Boston was for me the city of many firsts. It was where I tested my independence from my parents, where I first fell in love and had my heart broken – twice, and where I first saw who I was and was going to be. Boston was also the city where I first experienced really ugly aspects of society. It was in Boston where I first experienced unapologetic racism, where I witnessed police brutality, and where I felt a city’s invisible borders, constructed to separate those who are deemed to be outsiders from the established few. My experiences in Boston were as extreme as its weather and clustered around two poles – either amazingly positive or depressingly negative.
When I left Boston for Washington, DC I felt no desire to ever see the Pru, Copley Square, Faneuil Hall, the Charles and the Public Gardens ever again. I was done with Boston. With time, I was able to appreciate my experiences there for what they were — life lessons. Since I left I learned to like Boston again and in my dreams I have gone back many times. Sadly, negative impressions from certain interactions with people and events remained in my mind.
The bombings at the Boston Marathon shook me to the core. I felt so sad. The marathon was one of those unique Boston events that I remember fondly and can appreciate more now as a new runner. Like everyone else I was glued to the television and wanted answers. Why would anyone want to deliberately hurt innocent people?
The beautiful acts of kindness and courage that occurred in Boston on that fateful day helped to take the sting from the wound that another act of terror has inflicted on us. I cried when I heard that people had run to the hospitals to give blood after they had run the entire marathon, and that others had stayed with victims until help arrived. I cried for the victims and their families. I also cried because perhaps the Boston I had known had changed.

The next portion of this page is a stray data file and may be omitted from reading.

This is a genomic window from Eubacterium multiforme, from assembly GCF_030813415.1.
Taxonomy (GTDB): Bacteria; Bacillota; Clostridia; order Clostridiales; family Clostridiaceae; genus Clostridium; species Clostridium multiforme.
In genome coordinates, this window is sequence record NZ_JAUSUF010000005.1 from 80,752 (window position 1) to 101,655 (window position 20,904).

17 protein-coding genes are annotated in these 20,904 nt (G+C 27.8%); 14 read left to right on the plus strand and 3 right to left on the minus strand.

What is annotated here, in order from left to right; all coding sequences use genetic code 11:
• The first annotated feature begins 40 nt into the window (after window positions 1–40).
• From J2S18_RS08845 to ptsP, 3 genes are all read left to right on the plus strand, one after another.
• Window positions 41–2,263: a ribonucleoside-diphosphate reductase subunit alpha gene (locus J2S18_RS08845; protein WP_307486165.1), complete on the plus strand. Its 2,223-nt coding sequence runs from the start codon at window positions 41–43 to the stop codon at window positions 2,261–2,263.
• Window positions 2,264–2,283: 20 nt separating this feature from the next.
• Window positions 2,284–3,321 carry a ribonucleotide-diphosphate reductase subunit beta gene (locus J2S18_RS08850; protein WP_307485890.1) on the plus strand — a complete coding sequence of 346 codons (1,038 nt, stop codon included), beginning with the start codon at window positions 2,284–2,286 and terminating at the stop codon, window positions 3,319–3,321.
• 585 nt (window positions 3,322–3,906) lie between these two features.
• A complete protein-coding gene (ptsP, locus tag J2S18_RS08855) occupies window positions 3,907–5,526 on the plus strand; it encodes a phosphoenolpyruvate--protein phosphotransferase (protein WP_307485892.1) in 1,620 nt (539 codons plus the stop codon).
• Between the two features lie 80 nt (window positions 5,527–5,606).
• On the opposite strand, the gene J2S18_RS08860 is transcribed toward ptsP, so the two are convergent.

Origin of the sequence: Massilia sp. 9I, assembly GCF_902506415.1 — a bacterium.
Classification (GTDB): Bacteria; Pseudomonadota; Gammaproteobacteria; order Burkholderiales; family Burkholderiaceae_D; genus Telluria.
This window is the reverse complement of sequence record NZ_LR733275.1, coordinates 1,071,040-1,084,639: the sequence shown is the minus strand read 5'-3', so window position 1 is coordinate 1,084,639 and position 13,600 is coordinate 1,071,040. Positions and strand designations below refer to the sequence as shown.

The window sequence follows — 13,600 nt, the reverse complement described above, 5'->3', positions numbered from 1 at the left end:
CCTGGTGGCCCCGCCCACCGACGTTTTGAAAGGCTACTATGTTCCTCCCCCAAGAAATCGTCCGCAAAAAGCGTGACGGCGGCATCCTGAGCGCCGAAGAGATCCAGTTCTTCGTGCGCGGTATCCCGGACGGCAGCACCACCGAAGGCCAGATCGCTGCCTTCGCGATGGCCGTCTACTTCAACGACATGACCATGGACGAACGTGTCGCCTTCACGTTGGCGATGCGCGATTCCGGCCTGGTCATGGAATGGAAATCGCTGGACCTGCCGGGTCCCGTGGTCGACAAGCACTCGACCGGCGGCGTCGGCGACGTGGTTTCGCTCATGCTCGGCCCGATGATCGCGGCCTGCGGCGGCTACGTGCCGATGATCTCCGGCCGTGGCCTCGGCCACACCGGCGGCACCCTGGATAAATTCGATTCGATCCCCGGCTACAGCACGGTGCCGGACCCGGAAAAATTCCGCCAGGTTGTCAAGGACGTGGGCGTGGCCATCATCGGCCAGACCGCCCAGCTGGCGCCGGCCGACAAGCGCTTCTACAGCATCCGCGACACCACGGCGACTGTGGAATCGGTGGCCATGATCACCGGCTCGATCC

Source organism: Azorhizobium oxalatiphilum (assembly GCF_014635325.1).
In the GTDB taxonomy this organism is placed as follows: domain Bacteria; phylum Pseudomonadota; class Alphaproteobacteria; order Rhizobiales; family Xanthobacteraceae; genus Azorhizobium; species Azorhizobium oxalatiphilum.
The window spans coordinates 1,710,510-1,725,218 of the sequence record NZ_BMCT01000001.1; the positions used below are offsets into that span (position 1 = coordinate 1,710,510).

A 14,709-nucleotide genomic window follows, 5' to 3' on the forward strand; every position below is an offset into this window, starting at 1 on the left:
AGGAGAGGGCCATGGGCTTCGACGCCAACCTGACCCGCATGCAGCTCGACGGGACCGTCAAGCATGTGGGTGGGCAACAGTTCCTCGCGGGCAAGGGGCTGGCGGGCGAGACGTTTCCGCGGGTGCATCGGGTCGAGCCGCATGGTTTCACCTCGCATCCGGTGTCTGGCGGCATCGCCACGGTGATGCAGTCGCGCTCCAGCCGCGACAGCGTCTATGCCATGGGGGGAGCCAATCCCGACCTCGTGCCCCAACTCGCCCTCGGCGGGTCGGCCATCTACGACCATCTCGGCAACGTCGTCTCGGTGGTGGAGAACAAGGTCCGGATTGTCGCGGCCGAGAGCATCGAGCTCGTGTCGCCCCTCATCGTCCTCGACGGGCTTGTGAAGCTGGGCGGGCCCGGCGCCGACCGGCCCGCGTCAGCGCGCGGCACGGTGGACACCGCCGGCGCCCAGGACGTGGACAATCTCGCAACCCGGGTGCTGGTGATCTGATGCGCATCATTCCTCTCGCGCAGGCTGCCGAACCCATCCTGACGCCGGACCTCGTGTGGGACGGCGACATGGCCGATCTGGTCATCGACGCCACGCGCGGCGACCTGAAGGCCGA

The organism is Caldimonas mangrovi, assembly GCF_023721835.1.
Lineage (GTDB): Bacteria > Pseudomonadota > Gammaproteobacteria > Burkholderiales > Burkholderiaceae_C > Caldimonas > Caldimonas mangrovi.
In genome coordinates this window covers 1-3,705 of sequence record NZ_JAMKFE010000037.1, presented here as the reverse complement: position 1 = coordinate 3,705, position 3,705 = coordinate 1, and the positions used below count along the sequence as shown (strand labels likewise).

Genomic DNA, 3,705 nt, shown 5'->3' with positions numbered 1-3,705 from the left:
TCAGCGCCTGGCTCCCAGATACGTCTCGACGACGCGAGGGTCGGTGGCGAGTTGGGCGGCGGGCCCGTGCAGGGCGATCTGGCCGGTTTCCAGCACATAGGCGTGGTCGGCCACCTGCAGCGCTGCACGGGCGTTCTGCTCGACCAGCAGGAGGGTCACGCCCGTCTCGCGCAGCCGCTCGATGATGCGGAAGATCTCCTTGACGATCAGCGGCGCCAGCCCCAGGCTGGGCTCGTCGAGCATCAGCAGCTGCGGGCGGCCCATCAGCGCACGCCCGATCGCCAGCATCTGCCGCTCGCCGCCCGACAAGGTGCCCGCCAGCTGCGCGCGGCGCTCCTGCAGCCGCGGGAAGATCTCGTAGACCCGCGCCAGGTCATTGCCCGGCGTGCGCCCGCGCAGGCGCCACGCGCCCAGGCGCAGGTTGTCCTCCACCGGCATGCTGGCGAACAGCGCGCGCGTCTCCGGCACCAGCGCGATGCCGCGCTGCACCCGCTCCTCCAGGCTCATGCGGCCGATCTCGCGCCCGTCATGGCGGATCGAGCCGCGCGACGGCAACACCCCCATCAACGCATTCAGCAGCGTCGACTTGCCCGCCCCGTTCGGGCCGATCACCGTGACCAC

But is that really what happened? Kind people and bad people are everywhere, in every city and in every town. All of us have the capacity to be kind or cruel at any given moment, and so we are – both kind and cruel – every single day. Acts of extreme cruelty from a few bring out acts of extreme kindness from the masses. That is what we have seen happen from every tragedy and it comforts us to comfort others. But, after time passes and routine returns we forget to be intentionally kind and we become unintentionally cruel when we are indifferent to the need of others. What will it take for intentional kindness to stick so that we always go the extra mile for a perfect stranger? What will it take for us to always act like we are united? When will we serve others because we see only similarities between us? When will meeting the needs of others be the norm? I wish I knew.
I pray for healing – physical, emotional and spiritual healing for the victims, the city of Boston, our nation, and humanity. For me personally, this tragedy has made me reflect about my own unintentional cruelty. I am grateful for the healing that is happening within me that will make me a more intentionally kind person and is allowing me to appreciate Boston in a whole new way.